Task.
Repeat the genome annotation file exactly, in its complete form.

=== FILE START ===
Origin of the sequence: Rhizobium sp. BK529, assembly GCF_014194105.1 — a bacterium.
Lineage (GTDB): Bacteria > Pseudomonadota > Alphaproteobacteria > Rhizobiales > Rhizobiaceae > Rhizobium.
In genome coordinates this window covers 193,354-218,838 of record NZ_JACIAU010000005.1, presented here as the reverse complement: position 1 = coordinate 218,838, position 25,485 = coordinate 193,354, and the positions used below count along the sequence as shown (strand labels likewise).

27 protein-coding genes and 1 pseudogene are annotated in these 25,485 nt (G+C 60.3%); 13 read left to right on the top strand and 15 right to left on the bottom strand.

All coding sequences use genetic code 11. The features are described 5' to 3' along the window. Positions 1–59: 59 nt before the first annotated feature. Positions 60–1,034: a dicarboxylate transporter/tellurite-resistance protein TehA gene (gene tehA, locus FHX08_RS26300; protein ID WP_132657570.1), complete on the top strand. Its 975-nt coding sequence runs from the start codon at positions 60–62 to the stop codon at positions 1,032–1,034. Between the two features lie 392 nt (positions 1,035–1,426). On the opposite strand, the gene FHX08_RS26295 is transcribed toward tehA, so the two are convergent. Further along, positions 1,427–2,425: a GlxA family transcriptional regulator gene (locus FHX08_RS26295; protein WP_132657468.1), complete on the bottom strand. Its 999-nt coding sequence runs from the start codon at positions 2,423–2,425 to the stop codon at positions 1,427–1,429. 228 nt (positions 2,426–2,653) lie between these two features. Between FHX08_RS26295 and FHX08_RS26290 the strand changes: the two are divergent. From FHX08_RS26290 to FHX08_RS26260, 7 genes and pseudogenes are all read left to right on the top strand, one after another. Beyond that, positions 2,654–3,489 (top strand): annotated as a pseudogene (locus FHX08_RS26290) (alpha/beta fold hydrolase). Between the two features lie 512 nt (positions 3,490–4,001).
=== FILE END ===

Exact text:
Origin of the sequence: Rhizobium sp. BK529, assembly GCF_014194105.1 — a bacterium.
Lineage (GTDB): Bacteria > Pseudomonadota > Alphaproteobacteria > Rhizobiales > Rhizobiaceae > Rhizobium.
In genome coordinates this window covers 193,354-218,838 of record NZ_JACIAU010000005.1, presented here as the reverse complement: position 1 = coordinate 218,838, position 25,485 = coordinate 193,354, and the positions used below count along the sequence as shown (strand labels likewise).

27 protein-coding genes and 1 pseudogene are annotated in these 25,485 nt (G+C 60.3%); 13 read left to right on the top strand and 15 right to left on the bottom strand.

All coding sequences use genetic code 11. The features are described 5' to 3' along the window. Positions 1–59: 59 nt before the first annotated feature. Positions 60–1,034: a dicarboxylate transporter/tellurite-resistance protein TehA gene (gene tehA, locus FHX08_RS26300; protein ID WP_132657570.1), complete on the top strand. Its 975-nt coding sequence runs from the start codon at positions 60–62 to the stop codon at positions 1,032–1,034. Between the two features lie 392 nt (positions 1,035–1,426). On the opposite strand, the gene FHX08_RS26295 is transcribed toward tehA, so the two are convergent. Further along, positions 1,427–2,425: a GlxA family transcriptional regulator gene (locus FHX08_RS26295; protein WP_132657468.1), complete on the bottom strand. Its 999-nt coding sequence runs from the start codon at positions 2,423–2,425 to the stop codon at positions 1,427–1,429. 228 nt (positions 2,426–2,653) lie between these two features. Between FHX08_RS26295 and FHX08_RS26290 the strand changes: the two are divergent. From FHX08_RS26290 to FHX08_RS26260, 7 genes and pseudogenes are all read left to right on the top strand, one after another. Beyond that, positions 2,654–3,489 (top strand): annotated as a pseudogene (locus FHX08_RS26290) (alpha/beta fold hydrolase). Between the two features lie 512 nt (positions 3,490–4,001).